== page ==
A grasp of Git
- Processes, standards and quality
Git is simple but different – it is probably the most popular version control system (VCS) used in IT projects around the world. It is also very often misused because although it is very similar to other VCSs at the API level, it is very different underneath. Let’s take a look at the nuts and bolts of Git to understand it better and, as a result, to use it properly and effectively.
A stream of snapshots
The first thing that you should know about Git is how it “thinks about data” and stores changes. In Git we do not store a set of files tracked separately, but snapshots of an entire project (repository). We’re not going to go into technical details here: it is important to remember that Git stores changes in our project as a stream of snapshots. Snapshots are recorded as commits – with some metadata (author, committer, date, message) and link(s) to parent(s).
Key-value store with handy API
Yes, it is not a mistake. In fact, Git is nothing more than a key-value store with handy API and additional features that allow it to work as a version control system. In the Git repository, you can find a .git hidden folder. Repository data is stored within it as an object directory. Everything (values) can be identified (key) using the SHA-1 checksum created out of its contents. This rule applies to all types of objects stored by Git:
- Blob – to store file data
- Tree – to map directory structure
- Commit – to identify repository snapshots
- Tag – to identify objects
Let’s assume that we want to create a snapshot of the simplest project ever containing the following:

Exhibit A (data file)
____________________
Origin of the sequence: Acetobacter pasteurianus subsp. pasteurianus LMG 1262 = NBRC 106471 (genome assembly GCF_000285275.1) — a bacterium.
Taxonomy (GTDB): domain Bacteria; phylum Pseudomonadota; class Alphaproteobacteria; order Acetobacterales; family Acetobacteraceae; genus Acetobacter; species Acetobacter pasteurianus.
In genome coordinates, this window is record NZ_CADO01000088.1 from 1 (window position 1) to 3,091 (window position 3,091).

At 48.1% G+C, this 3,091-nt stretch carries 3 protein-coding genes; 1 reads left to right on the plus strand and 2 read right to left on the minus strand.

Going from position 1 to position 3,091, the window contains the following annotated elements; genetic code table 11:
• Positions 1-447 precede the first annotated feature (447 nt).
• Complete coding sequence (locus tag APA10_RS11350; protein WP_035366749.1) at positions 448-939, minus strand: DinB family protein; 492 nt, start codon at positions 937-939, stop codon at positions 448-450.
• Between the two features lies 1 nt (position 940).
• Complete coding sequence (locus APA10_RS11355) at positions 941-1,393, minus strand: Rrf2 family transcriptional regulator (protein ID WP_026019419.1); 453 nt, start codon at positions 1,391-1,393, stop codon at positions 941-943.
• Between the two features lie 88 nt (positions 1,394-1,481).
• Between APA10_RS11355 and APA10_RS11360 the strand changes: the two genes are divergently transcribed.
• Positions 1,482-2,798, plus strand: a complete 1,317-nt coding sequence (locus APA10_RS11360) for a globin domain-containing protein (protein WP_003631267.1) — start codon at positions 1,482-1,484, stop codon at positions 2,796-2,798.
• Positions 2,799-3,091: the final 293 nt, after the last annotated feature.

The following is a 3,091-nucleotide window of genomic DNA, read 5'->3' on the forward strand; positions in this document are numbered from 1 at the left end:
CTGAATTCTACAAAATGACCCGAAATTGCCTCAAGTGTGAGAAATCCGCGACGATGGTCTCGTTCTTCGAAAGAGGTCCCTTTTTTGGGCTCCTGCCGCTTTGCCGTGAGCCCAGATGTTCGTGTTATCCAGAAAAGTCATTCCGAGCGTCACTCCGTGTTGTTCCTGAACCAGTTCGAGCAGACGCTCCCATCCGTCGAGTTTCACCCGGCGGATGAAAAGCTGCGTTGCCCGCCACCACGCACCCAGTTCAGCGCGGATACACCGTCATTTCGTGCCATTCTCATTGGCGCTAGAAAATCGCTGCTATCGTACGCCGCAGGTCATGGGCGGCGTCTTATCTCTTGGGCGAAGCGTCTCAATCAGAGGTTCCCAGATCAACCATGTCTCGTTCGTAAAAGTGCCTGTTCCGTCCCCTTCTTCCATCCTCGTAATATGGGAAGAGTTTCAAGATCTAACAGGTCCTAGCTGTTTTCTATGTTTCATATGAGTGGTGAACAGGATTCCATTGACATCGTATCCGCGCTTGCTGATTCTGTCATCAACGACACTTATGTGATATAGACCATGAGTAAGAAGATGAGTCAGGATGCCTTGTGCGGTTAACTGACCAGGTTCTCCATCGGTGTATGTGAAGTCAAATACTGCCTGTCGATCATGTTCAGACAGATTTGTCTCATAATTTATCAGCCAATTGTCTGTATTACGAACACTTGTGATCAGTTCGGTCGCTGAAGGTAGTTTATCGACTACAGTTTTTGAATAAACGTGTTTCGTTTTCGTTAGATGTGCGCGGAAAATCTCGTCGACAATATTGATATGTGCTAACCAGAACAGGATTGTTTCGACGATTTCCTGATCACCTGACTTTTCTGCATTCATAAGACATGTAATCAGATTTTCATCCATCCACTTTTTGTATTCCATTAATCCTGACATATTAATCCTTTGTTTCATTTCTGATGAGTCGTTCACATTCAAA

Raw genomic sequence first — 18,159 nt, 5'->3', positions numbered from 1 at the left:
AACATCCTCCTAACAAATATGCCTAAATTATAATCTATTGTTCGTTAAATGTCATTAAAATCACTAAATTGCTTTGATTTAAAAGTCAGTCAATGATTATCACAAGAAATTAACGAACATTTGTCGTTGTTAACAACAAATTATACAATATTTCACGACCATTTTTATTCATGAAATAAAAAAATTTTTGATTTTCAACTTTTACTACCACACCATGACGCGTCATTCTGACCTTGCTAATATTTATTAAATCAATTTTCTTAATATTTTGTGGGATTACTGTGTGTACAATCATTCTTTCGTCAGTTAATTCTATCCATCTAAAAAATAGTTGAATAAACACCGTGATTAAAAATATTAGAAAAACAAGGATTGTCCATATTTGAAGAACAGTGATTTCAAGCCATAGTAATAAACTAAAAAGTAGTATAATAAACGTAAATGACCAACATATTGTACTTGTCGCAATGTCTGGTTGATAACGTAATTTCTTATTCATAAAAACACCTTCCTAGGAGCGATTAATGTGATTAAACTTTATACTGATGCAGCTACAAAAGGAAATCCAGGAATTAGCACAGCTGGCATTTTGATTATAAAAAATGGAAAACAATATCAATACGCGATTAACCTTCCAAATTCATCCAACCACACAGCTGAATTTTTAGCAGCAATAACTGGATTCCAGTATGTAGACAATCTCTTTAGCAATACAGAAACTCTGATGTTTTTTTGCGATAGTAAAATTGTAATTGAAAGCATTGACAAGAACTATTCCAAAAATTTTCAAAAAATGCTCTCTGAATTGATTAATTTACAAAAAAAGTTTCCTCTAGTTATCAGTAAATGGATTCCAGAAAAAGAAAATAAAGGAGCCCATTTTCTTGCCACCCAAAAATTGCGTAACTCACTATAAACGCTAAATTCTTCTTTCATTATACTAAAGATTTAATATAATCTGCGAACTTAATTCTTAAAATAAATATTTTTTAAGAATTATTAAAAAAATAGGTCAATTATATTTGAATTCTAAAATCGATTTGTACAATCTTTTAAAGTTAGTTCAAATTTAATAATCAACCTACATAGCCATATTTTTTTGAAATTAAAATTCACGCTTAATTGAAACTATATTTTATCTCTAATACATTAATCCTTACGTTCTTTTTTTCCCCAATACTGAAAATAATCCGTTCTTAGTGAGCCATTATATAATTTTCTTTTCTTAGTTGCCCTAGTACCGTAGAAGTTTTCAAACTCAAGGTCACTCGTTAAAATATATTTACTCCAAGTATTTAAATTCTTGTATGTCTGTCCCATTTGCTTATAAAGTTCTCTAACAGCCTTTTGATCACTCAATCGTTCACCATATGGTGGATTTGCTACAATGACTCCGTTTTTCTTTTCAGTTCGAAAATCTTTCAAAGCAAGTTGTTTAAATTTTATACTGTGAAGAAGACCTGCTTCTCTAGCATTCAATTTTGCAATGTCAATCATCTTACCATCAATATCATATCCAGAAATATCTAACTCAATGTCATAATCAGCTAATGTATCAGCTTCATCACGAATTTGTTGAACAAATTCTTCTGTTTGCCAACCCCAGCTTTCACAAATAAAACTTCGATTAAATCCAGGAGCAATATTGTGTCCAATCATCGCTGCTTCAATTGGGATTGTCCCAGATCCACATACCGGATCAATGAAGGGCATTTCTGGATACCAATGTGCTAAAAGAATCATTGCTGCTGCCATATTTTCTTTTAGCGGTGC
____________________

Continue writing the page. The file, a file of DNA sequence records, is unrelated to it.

- readme.md file,
- code.js file in src directory.
To store this data, Git will use the following objects:
- tree that represents root directory,
- tree that represents src directory,
- blob for readme.md,
- blob for code.js.
The whole structure is presented in the diagram above. Please note that every object has its own identifier. SHA-1 is used to compute it, based on the object contents. Identifiers are unique. Only one blob is stored by Git in case we have two identical files in our project (you can try to create the same repository contents on your machine and compare identifiers. Note that they will be the same for the same contents.) Although generally, it seems that storing many snapshots of an entire repository is redundant and not efficient, Git does it in a smart way. Details are beyond the scope of this overview. Please note that in most cases a large amount of data from a previous snapshot is reused to create the following one. Let’s assume that after an initial commit to our repository (with readme.md and code.js files) we modify readme.md and make the second commit. For the second snapshot, new blob for the readme file and new root tree are created and tree for src and blob for code.js are reused.